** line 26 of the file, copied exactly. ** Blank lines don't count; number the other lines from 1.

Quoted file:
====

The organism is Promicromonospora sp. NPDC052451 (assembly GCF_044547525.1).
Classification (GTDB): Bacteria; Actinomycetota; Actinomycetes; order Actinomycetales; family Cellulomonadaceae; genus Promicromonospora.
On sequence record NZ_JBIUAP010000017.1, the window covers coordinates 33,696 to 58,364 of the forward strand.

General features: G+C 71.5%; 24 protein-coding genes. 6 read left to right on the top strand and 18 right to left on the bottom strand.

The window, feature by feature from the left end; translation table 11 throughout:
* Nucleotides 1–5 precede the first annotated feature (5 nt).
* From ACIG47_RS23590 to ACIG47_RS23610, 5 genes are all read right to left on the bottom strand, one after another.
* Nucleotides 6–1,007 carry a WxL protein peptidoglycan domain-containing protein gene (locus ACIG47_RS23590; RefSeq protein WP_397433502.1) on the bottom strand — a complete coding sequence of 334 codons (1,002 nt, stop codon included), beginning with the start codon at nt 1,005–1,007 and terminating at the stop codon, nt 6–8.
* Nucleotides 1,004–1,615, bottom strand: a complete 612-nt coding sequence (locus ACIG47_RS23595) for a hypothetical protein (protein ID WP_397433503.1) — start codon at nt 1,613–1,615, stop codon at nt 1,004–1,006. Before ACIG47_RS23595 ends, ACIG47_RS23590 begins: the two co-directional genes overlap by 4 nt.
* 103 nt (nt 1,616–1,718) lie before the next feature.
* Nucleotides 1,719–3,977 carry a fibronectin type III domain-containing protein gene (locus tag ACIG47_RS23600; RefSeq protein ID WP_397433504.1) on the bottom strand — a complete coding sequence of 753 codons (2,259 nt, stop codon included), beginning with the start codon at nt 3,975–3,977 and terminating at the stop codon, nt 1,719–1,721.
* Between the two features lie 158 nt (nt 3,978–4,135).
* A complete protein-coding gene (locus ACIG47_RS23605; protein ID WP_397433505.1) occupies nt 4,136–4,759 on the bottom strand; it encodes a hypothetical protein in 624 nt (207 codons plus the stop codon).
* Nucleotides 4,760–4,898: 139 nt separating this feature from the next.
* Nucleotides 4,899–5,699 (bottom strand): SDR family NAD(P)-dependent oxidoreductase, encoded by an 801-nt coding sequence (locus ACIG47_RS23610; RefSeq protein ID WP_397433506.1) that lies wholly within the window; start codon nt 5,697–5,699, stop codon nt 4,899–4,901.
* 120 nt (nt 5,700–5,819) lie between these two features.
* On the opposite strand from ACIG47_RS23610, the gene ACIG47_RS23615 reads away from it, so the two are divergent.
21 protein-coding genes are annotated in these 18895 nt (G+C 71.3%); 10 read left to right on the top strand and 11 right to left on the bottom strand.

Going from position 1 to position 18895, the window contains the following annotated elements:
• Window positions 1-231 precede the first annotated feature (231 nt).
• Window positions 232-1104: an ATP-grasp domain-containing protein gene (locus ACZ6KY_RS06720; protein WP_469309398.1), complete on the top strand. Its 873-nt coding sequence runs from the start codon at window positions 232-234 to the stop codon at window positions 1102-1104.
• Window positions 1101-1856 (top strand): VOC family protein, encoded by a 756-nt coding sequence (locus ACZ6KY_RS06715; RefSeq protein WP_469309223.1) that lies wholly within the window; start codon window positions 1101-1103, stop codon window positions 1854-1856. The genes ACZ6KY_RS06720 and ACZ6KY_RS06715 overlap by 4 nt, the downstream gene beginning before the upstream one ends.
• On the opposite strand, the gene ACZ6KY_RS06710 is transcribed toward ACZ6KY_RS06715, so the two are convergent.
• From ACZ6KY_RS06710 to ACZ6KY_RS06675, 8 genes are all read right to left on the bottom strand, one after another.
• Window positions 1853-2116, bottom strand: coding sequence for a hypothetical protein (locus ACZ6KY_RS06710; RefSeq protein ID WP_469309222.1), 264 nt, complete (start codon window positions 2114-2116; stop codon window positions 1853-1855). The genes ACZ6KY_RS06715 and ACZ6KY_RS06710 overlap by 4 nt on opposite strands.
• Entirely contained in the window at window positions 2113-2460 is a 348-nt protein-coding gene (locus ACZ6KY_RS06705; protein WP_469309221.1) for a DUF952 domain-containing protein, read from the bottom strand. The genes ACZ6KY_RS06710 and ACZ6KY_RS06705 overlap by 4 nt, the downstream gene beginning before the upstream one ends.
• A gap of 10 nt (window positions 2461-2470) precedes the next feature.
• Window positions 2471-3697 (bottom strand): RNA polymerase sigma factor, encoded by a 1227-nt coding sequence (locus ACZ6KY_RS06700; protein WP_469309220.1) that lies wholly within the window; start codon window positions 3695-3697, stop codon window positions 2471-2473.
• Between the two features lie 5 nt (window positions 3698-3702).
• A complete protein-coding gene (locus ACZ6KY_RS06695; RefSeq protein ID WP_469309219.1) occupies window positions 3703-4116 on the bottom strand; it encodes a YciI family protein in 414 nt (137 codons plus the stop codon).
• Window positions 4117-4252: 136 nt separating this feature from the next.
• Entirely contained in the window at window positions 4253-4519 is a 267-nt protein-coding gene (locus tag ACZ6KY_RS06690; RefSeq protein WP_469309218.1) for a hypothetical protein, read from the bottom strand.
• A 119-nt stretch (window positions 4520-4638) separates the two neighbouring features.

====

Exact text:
• Entirely contained in the window at window positions 2113-2460 is a 348-nt protein-coding gene (locus ACZ6KY_RS06705; protein WP_469309221.1) for a DUF952 domain-containing protein, read from the bottom strand. The genes ACZ6KY_RS06710 and ACZ6KY_RS06705 overlap by 4 nt, the downstream gene beginning before the upstream one ends.